Choosing the Peaceful Path
A Marquette peace program helps Milwaukee teens manage conflicts that derail high school Careers.
When Tamyah Jackson, a sophomore at Banner Preparatory School in Milwaukee, feels conflict bubbling with a peer, she leans on lessons she learned in Peace Works, a program of Marquette University’s Center for Peacemaking. “Walk out. Take a deep breath,” Jackson explains. “Fighting is not the answer.”
It’s a message of nonviolence that Peace Works has promoted since its founding in 1997 by then Marquette theology professor Dr. Michael Duffey. The program now operates in seven Catholic and public secondary schools in the city, cultivating skills in conflict resolution, peer mediation, social-emotional learning and other peace-building strategies. At Banner Prep
— one of three behavioral reassignment schools affiliated with the Milwaukee Public Schools system that participates in Peace Works — the program is helping students who may have been expelled or removed from their traditional school for a serious disciplinary infraction.
Peace Works partners with schools, providing the curriculum and allocating program staff and resources to help teach students about gratitude, responsibility and empathy, along with other social and emotional development skills. The end goal is to effect change in students, schools — and ultimately Milwaukee communities — by teaching youth methods to cope with their emotions productively and resolve conflict nonviolently. It’s hard to imagine objectives aligning any better with the Klingler College’s Center for Peacemaking as it pursues Marquette’s mission to Be The Difference and finds contemporary relevance in Catholic and Jesuit traditions of social justice, service and peace promotion.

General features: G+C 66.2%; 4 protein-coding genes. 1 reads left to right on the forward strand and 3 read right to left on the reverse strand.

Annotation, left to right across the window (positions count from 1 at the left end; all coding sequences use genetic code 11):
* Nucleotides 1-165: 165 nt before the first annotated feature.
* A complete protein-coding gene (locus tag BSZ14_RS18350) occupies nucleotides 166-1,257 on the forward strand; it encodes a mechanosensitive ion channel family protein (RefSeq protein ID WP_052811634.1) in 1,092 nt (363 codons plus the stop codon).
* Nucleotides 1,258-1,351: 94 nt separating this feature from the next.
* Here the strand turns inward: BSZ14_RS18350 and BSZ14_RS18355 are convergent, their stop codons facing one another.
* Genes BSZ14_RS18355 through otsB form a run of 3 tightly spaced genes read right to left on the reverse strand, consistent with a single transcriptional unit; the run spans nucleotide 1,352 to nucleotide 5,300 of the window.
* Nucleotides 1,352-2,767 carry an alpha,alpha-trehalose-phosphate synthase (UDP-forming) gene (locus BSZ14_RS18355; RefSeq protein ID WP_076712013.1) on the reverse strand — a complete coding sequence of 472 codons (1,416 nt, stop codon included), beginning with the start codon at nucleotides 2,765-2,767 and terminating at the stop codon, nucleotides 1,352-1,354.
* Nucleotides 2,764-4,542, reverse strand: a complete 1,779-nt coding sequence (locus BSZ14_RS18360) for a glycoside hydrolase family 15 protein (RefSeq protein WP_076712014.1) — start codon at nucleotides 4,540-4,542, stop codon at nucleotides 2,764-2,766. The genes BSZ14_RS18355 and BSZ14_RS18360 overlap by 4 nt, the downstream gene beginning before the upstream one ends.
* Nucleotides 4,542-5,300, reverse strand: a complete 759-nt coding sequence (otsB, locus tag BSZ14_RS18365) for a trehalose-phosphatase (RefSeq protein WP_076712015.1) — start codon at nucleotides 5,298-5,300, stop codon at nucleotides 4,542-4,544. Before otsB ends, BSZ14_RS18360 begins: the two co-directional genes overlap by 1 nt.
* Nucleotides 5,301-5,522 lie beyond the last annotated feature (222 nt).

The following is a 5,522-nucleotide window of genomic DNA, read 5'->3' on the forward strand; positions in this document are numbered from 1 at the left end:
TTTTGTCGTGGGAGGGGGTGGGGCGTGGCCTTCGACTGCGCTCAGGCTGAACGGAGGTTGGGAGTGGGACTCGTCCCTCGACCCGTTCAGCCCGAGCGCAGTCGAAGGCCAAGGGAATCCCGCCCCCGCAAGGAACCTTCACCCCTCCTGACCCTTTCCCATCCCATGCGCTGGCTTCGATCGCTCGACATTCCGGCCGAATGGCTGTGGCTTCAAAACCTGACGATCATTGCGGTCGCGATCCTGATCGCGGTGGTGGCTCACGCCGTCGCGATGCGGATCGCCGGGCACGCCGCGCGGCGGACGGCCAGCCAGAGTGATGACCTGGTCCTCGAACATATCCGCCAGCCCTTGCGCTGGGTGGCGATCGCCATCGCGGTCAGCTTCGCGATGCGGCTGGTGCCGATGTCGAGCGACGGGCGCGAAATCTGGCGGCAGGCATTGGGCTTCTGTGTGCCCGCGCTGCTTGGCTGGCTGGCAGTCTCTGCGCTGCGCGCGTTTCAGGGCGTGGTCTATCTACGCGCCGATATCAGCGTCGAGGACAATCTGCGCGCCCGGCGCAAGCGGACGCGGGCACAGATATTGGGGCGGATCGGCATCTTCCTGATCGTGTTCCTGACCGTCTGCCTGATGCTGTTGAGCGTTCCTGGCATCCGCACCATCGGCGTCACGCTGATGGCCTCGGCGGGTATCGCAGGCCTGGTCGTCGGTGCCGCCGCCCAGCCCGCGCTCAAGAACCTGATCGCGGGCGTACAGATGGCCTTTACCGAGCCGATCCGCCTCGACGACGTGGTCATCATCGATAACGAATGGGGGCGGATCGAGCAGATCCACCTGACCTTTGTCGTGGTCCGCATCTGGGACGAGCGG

Outcomes of Peace Works-enrolled students at the behavioral reassignment schools are especially promising … with recent data showing most students developing more positive views of peaceful solutions to conflicts … .
Outcomes of Peace Works-enrolled students at the behavioral reassignment schools are especially promising, says program coordinator Lynn O’Brien, with recent data showing most students developing more positive views of peaceful solutions to conflicts after completing the curriculum. Their suspension and attendance records are also improving.
Patrick Kennelly, Arts ’07, Grad ’13, director of the Center for Peacemaking, sees Peace Works playing a vital role with youth “in a city where violence and trauma are major obstacles to creating a culture of health.” The program also gives six to eight Marquette students the opportunity to help teach the Peace Works curriculum each year. Says Kennelly, “It’s helping on many different levels and, at the end of the day, it’s a laboratory of what collaboration can look like.”
— BY MELANIE LAWDER, COMM ‘14
Adapted from the second issue of A&S, the annual magazine of Marquette’s Klingler College of Arts and Sciences. Read the entire issue.